Many people have asked about revision
surgery, and for experiences that people have had. Here is a
story about revision surgery gone badly.
I want to offer a special thanks to
Rita J. for sharing her story with us. Here is her story:
My original gastric bypass surgery was done on May 9, 2001.
My pre-surgery weight was 437 lbs and I successfully lost
197 lbs of the approximate 260 estimated lbs that I needed
I kept the weight off for a number of
years, but in 2009, the bottom fell out of my world. There
were too many negative and troublesome things happening,
which was just too much at one time to deal with
effectively. I didn't deal with life and reality very well,
and I returned to unhealthy eating habits.
I quickly regained about 80 to 90 lbs. Included in that 80 to 90
lbs, I regained 40 lbs in 2 months when I had to go
on antidepressant medications. I then had a great deal of
trouble losing the weight after I was finally able to
convince my doctor that I couldn't handle the weight gain on
top of the other issues. Finally, he agreed to take me off
the antidepressant medications. But after regaining the 80
to 90 lbs, I also regained the depression, low self-esteem,
and lack of energy; all the horrible things I had lost since my 2001 surgery.
My primary care physician suggested a
revision surgery to deal with my weight regain, and I
started to consider it. My doctor wrote the referral letter,
and I was assigned to a top surgeon in the area.
The revision was a remake of the
original surgery, and it left me at first with my stoma
completely closing from the new scar tissue. This caused me
to throw up everything for about six weeks. My surgeon did
an endoscopic procedure in which he tore the scarring, and
it healed thicker than before, but eventually it did heal
I have no issues now with swallowing
any size foods, which is really bad, as I find I can already
eat more than I should be able to just 10 months after my
revision surgery. The revision surgery has left me with a
meat intolerance; deficiencies in iron, protein and calcium; and
a couple of other low readings. I had to go on 3 iron
tablets a day to get my iron level into the normal range
again, and my protein level is now normal, but it requires a
lot to keep it there due to my meat intolerance. In order
to get protein in I must eat most of it in soups or mashed.
I no longer can enjoy a bite of steak or roast without
extreme nausea or throwing up.
I have lost about 70 lbs of the 85ish
that I regained. The surgeon is not at all happy with that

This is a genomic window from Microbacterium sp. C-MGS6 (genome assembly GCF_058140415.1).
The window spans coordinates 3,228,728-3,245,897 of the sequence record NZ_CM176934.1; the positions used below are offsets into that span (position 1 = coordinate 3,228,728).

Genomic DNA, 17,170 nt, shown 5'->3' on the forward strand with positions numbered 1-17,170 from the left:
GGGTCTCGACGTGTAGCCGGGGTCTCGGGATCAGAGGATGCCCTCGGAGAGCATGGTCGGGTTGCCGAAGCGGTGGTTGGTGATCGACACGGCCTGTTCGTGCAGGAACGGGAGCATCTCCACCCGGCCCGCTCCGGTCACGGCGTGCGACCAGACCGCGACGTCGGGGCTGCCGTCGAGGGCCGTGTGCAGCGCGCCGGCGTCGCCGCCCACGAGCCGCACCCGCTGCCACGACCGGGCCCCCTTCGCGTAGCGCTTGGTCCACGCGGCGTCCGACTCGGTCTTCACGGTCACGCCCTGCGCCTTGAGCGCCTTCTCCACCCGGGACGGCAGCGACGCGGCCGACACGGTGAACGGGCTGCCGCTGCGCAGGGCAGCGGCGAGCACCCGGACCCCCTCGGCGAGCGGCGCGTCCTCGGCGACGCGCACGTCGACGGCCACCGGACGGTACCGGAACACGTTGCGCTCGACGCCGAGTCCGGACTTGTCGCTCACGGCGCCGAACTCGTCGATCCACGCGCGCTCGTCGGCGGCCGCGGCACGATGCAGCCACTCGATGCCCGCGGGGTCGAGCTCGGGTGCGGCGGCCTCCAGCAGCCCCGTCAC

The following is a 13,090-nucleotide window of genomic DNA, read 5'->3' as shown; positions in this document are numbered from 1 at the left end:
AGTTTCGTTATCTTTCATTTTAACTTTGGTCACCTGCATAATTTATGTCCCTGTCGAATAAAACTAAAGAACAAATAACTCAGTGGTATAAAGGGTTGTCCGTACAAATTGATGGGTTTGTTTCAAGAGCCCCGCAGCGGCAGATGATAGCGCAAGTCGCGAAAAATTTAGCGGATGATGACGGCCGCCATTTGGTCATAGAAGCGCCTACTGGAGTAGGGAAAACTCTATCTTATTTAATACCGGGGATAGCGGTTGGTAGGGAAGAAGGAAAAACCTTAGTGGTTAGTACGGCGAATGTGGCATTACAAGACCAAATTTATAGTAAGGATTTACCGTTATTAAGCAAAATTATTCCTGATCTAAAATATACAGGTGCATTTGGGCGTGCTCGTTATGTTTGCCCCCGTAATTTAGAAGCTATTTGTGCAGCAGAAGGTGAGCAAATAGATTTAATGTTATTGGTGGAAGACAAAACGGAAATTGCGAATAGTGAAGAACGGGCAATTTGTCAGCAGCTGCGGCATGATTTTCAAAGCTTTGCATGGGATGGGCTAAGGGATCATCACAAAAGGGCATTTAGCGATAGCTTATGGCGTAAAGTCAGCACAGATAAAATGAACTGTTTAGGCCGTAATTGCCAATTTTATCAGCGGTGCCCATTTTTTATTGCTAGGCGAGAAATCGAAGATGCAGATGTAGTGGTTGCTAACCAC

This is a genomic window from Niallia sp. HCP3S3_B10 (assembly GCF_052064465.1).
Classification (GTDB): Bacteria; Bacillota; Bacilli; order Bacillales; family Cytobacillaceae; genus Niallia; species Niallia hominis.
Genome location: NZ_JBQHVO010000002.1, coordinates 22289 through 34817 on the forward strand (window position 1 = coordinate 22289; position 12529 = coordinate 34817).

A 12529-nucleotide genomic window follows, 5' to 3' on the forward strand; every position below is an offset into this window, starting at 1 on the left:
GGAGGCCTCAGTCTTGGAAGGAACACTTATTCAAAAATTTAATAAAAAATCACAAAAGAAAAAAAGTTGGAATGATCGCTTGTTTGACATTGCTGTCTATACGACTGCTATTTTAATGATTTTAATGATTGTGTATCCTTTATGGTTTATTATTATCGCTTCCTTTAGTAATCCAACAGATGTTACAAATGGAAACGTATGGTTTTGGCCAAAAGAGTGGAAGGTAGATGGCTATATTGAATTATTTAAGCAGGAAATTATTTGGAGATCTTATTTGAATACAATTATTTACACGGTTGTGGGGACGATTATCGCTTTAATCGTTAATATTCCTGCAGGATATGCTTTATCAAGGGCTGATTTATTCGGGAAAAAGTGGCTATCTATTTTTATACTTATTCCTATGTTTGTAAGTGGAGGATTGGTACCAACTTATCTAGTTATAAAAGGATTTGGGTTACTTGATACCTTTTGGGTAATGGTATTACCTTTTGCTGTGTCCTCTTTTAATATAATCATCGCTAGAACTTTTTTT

and expected me to lose 50 lbs in 3 months. Patients who
have revision surgery don't typically lose like they did the
first time around.
I am near my lowest weight since this
journey started back in May of 2001. I am still obese, but
not super obese any longer. Admittedly, since this surgeon
is not people-friendly and has made some accusations to me
on my last office follow-up, I've had some eating issues
develop since and feel like I'm on this journey by myself
Fear and abandonment are big issues for
me to deal with. I do attend weekly counseling sessions, and
also attend a weight loss surgery support group. My
dietitian and I stay in touch with my primary care
physician, who also monitors my blood work and health issues
from the revision. I have weight loss surgery friends I've
made. I have gone through so much positive mental growth
that's taken place over the past 11 years. I think you
would agree, that these are all necessary tools in this
Being retired military, my health care
covered everything, even though I was referred to the
civilian community. The surgery didn't cost me anything
other than $12 co-pays for any office visits with the
surgeon after my surgery for the first three visits. I would
get all my labs, tests, and x-rays done at my military
treatment facility, otherwise if any were done at the
civilian hospital there would be co-pays to deal with.
I never regretted the original surgery,
not once, not even for a second, but boy do I regret having
had the revision. From my 2001 surgery, I never had any low
readings from my blood work, and I could enjoy a variety of
meats and vegetables; but not now. Lots of vegetables do not
sit well with my remade pouch, and I can't tolerate meat or any kind
of mayonnaise or creamy food.
So yes, as you say, keep the faith and
work the program from your original surgery. It does work if
you work it. Don't think that if things go wrong you can
always have revision surgery, and that will make it all
better. It doesn't necessarily work that way.